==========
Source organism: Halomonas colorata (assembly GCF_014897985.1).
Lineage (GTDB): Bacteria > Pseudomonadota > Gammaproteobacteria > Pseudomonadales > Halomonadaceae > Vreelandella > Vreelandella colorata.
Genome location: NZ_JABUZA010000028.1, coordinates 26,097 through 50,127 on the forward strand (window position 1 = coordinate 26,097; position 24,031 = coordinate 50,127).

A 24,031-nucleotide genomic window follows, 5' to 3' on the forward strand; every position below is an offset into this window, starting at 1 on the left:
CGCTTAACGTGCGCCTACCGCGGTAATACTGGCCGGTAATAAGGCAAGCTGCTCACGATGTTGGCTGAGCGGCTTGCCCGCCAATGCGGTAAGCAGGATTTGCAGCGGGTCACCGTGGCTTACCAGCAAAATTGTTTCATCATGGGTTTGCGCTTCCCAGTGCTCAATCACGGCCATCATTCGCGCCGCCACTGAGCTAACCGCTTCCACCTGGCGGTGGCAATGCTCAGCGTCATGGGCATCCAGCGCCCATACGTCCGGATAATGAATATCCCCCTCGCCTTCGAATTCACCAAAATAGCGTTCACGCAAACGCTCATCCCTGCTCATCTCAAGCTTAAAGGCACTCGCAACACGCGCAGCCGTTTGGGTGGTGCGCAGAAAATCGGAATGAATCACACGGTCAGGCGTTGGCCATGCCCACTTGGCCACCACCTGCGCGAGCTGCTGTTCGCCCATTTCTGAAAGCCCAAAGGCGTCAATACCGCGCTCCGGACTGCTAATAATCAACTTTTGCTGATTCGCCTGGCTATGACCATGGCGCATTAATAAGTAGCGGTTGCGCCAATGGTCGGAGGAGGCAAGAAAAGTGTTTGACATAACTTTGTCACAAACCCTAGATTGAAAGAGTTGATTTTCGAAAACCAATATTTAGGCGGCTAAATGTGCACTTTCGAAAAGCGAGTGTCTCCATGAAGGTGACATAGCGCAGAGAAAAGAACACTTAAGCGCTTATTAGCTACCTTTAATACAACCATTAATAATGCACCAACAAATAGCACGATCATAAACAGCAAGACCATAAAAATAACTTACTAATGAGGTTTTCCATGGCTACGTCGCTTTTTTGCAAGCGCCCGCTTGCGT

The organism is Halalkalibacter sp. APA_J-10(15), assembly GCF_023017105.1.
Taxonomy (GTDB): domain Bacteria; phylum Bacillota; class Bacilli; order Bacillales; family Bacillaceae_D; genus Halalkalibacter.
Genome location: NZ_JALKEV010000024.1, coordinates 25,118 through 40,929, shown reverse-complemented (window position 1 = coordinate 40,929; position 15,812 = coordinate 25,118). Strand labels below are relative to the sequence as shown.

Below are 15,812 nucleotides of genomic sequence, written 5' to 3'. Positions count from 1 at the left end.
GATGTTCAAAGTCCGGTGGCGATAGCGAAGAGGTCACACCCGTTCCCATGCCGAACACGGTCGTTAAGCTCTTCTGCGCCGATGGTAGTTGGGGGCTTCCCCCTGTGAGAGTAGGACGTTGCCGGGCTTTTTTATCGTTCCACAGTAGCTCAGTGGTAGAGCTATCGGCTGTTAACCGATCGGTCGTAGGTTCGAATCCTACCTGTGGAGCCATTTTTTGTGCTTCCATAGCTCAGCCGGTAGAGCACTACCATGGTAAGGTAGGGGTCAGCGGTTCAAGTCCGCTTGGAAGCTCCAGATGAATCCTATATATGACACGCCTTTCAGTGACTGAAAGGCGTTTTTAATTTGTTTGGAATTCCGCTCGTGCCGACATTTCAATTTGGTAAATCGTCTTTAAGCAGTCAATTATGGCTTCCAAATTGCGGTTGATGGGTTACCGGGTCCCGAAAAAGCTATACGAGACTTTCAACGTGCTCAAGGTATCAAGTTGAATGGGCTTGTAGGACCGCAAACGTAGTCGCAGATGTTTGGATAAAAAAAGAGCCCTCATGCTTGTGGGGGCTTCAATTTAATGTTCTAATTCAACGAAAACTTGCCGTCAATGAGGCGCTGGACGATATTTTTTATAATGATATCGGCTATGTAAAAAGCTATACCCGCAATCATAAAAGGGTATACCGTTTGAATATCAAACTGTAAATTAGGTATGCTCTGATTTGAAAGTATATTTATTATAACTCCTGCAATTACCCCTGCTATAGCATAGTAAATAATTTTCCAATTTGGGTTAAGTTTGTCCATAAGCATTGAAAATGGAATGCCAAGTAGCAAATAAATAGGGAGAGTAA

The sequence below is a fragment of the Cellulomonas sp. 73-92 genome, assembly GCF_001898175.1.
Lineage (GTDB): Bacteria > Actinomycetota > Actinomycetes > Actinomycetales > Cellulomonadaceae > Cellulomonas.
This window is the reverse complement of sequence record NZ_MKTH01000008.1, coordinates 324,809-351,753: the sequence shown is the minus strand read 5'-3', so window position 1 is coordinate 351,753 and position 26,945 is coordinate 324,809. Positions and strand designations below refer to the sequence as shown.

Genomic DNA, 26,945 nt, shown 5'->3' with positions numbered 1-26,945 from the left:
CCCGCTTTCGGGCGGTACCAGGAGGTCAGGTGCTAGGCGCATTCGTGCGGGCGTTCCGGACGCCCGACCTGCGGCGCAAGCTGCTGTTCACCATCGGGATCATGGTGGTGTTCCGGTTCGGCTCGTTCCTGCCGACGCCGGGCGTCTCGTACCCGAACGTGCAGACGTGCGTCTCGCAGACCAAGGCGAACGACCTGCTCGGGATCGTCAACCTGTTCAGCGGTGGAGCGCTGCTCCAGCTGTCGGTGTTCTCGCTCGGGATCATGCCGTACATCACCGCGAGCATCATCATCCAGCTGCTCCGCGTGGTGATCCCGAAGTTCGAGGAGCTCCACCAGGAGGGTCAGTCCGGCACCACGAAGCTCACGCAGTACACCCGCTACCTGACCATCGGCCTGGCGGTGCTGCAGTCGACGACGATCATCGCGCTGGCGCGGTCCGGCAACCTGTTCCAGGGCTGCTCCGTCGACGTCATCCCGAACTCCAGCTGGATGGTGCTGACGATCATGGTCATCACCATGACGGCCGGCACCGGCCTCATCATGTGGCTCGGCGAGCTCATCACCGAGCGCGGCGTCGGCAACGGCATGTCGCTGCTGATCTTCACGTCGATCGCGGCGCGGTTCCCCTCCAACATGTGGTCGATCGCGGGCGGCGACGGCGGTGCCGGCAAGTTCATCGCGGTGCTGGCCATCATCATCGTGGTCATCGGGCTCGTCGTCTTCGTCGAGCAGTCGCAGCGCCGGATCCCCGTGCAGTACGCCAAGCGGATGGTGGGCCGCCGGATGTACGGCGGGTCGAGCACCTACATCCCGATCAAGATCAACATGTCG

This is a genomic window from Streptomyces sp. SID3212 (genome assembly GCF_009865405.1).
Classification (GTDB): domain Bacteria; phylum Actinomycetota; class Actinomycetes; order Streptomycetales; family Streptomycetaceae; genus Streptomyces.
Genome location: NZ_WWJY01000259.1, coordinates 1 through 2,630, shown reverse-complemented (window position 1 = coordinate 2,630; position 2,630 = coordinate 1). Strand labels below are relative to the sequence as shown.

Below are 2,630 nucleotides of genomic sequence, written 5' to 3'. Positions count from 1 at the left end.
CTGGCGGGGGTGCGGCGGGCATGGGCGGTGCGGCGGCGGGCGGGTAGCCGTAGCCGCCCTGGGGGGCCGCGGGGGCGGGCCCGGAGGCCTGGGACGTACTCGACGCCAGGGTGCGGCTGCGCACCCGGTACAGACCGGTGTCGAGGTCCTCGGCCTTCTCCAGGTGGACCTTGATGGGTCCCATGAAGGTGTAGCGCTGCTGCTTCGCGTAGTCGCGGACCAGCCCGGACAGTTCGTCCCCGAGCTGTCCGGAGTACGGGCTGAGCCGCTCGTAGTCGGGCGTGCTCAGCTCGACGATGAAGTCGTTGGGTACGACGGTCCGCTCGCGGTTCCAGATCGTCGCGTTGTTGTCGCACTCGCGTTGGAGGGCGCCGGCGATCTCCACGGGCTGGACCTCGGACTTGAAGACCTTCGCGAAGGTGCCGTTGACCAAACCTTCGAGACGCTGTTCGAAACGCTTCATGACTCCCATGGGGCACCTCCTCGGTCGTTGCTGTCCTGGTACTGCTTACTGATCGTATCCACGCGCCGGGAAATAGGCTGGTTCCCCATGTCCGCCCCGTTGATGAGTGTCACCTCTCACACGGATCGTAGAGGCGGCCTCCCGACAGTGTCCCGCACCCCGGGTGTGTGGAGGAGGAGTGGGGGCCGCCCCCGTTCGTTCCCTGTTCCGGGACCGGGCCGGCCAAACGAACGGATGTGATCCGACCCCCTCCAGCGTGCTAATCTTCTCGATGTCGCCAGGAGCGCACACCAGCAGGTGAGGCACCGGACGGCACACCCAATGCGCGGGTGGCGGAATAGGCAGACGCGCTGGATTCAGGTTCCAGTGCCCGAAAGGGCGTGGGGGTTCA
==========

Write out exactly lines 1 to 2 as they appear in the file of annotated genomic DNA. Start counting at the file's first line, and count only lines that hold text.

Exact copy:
Source organism: Halomonas colorata (assembly GCF_014897985.1).
Lineage (GTDB): Bacteria > Pseudomonadota > Gammaproteobacteria > Pseudomonadales > Halomonadaceae > Vreelandella > Vreelandella colorata.